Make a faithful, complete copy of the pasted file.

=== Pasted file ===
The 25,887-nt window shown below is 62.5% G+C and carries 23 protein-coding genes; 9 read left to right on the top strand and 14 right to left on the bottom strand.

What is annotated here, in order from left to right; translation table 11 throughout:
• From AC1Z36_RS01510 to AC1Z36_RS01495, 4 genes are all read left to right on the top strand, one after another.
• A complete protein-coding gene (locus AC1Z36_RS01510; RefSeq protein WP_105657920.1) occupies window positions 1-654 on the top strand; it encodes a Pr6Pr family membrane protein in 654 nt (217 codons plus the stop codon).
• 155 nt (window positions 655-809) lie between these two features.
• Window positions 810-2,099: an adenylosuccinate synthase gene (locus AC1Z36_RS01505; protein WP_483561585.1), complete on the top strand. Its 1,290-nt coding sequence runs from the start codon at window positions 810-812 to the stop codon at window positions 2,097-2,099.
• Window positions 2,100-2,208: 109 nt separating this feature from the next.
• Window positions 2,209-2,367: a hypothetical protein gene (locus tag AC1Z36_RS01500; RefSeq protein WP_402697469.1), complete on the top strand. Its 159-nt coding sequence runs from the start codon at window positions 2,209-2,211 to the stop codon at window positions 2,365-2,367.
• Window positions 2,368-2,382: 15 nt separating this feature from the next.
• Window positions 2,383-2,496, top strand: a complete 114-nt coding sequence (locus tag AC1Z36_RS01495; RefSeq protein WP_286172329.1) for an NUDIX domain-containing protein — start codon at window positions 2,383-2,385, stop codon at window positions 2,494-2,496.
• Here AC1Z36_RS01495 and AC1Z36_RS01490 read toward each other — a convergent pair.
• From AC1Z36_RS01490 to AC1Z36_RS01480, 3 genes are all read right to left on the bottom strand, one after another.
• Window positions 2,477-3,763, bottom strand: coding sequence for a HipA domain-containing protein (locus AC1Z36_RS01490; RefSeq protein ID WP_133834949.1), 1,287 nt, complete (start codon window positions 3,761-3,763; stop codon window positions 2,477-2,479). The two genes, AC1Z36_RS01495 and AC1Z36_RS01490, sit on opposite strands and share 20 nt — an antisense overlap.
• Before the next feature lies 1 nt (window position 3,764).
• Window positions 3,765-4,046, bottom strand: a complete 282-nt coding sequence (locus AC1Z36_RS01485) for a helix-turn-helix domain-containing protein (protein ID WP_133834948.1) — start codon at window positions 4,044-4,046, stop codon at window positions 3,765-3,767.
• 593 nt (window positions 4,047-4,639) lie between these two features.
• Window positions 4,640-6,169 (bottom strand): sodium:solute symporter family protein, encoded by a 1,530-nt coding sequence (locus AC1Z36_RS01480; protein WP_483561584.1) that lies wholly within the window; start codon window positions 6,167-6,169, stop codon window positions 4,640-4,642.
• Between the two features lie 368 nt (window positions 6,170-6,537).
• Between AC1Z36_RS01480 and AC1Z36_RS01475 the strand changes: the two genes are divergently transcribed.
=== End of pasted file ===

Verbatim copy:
The 25,887-nt window shown below is 62.5% G+C and carries 23 protein-coding genes; 9 read left to right on the top strand and 14 right to left on the bottom strand.

What is annotated here, in order from left to right; translation table 11 throughout:
• From AC1Z36_RS01510 to AC1Z36_RS01495, 4 genes are all read left to right on the top strand, one after another.
• A complete protein-coding gene (locus AC1Z36_RS01510; RefSeq protein WP_105657920.1) occupies window positions 1-654 on the top strand; it encodes a Pr6Pr family membrane protein in 654 nt (217 codons plus the stop codon).
• 155 nt (window positions 655-809) lie between these two features.
• Window positions 810-2,099: an adenylosuccinate synthase gene (locus AC1Z36_RS01505; protein WP_483561585.1), complete on the top strand. Its 1,290-nt coding sequence runs from the start codon at window positions 810-812 to the stop codon at window positions 2,097-2,099.
• Window positions 2,100-2,208: 109 nt separating this feature from the next.
• Window positions 2,209-2,367: a hypothetical protein gene (locus tag AC1Z36_RS01500; RefSeq protein WP_402697469.1), complete on the top strand. Its 159-nt coding sequence runs from the start codon at window positions 2,209-2,211 to the stop codon at window positions 2,365-2,367.
• Window positions 2,368-2,382: 15 nt separating this feature from the next.
• Window positions 2,383-2,496, top strand: a complete 114-nt coding sequence (locus tag AC1Z36_RS01495; RefSeq protein WP_286172329.1) for an NUDIX domain-containing protein — start codon at window positions 2,383-2,385, stop codon at window positions 2,494-2,496.
• Here AC1Z36_RS01495 and AC1Z36_RS01490 read toward each other — a convergent pair.
• From AC1Z36_RS01490 to AC1Z36_RS01480, 3 genes are all read right to left on the bottom strand, one after another.
• Window positions 2,477-3,763, bottom strand: coding sequence for a HipA domain-containing protein (locus AC1Z36_RS01490; RefSeq protein ID WP_133834949.1), 1,287 nt, complete (start codon window positions 3,761-3,763; stop codon window positions 2,477-2,479). The two genes, AC1Z36_RS01495 and AC1Z36_RS01490, sit on opposite strands and share 20 nt — an antisense overlap.
• Before the next feature lies 1 nt (window position 3,764).
• Window positions 3,765-4,046, bottom strand: a complete 282-nt coding sequence (locus AC1Z36_RS01485) for a helix-turn-helix domain-containing protein (protein ID WP_133834948.1) — start codon at window positions 4,044-4,046, stop codon at window positions 3,765-3,767.
• 593 nt (window positions 4,047-4,639) lie between these two features.
• Window positions 4,640-6,169 (bottom strand): sodium:solute symporter family protein, encoded by a 1,530-nt coding sequence (locus AC1Z36_RS01480; protein WP_483561584.1) that lies wholly within the window; start codon window positions 6,167-6,169, stop codon window positions 4,640-4,642.
• Between the two features lie 368 nt (window positions 6,170-6,537).
• Between AC1Z36_RS01480 and AC1Z36_RS01475 the strand changes: the two genes are divergently transcribed.